After that war, the U.S. State Department wrote in a memo, “Israel has probably done more for the U.S. in the Middle East in relation to money and effort invested than any of us so-called allies and friends elsewhere around the world since the end of the second world war. In the Far East, we can get almost nobody to help in Vietnam. Here the Israelis won the war singlehandedly, have taken us off the hook, and have served our interest as well as theirs.” (U.S. News and World Report, June 19, 1967.)

Israel continues to play this role today.

A hit man for the U.S. in Latin America, Asia

The U.S. relies on Israel not just to quell liberation struggles in the Middle East. It made Israel a junior partner in its military-industrial complex so it could export arms and train some of the most reactionary and murderous forces in the world.  It offers what the Pentagon “practical assistance,” where the U.S. doesn’t want to be  as involved and getting its hands dirty.

Israel has armed reactionary regimes in Myanmar, Rwanda, South Sudan, Haiti, and always had close ties to apartheid South Africa.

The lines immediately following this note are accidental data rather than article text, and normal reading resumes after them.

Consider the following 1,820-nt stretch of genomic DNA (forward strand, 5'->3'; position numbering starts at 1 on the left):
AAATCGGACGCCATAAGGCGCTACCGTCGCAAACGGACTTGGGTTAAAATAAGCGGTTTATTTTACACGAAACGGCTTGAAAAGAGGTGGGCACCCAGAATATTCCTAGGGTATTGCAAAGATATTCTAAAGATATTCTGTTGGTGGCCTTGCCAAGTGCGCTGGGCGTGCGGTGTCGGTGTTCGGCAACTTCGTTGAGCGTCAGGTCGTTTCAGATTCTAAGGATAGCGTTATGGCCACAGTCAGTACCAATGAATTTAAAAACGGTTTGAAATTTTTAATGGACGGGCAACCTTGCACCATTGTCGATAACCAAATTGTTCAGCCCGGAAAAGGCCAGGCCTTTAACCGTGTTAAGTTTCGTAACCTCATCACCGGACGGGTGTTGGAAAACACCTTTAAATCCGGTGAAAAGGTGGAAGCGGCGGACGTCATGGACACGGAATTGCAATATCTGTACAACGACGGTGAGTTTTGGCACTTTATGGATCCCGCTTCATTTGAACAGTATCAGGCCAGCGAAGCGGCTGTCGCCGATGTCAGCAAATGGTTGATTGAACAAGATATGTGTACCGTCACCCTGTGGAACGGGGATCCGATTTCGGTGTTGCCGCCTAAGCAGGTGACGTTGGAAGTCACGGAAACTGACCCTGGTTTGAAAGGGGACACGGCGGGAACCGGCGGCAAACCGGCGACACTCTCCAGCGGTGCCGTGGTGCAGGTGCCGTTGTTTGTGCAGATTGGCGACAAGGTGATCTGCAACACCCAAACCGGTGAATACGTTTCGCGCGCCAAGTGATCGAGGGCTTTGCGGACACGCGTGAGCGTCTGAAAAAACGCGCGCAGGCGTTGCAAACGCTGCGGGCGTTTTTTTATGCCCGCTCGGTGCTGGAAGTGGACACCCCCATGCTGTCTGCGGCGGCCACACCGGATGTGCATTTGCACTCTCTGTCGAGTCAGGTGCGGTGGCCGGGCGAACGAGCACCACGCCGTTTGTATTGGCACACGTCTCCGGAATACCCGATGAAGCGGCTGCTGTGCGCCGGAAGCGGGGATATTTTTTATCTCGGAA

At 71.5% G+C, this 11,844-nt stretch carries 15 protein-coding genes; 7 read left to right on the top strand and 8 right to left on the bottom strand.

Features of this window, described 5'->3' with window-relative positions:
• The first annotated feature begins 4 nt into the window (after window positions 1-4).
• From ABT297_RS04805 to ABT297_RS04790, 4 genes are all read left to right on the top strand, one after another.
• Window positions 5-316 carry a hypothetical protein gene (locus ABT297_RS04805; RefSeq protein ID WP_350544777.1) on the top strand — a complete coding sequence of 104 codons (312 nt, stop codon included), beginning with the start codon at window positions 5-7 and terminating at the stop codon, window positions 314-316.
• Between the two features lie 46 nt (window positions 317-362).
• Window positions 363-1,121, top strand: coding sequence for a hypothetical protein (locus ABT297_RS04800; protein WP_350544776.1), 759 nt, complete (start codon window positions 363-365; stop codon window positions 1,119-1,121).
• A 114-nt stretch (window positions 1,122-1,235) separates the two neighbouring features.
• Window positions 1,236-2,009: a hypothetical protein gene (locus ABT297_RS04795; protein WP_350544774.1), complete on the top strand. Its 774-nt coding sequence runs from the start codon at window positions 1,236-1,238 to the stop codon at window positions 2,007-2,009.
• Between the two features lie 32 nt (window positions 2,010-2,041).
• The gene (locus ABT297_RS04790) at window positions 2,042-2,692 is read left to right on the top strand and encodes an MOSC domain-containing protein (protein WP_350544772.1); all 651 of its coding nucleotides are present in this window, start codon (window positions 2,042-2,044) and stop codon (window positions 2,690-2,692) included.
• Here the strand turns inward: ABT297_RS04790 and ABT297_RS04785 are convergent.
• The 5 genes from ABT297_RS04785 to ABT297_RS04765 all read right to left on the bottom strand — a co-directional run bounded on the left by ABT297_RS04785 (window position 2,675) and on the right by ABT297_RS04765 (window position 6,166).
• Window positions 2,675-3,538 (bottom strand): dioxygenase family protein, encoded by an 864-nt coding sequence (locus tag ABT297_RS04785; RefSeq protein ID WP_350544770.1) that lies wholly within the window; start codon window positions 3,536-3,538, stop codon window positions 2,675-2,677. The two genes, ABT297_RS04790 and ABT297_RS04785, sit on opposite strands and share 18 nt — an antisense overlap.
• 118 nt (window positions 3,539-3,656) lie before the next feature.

The list of reactionary forces and governments Israel has supplied, trained and advised in what Washington patronizingly considers its “backyard,” includes Argentina, Bolivia, Brazil, Colombia, Costa Rica, Dominican Republic, Ecuador, El Salvador, Guatemala, Haiti, Honduras, Nicaragua, Panama, Paraguay, Peru and Venezuela. (Al Jazeera)

But it isn’t only the sale of planes, guns and weapons systems that characterizes the Israeli presence in Latin America. 

Israel excels in advising, training and running intelligence and counter-insurgency operations in Latin America’s most bloody and brutal conflicts in Argentina, El Salvador, Guatemala, Nicaragua and Colombia.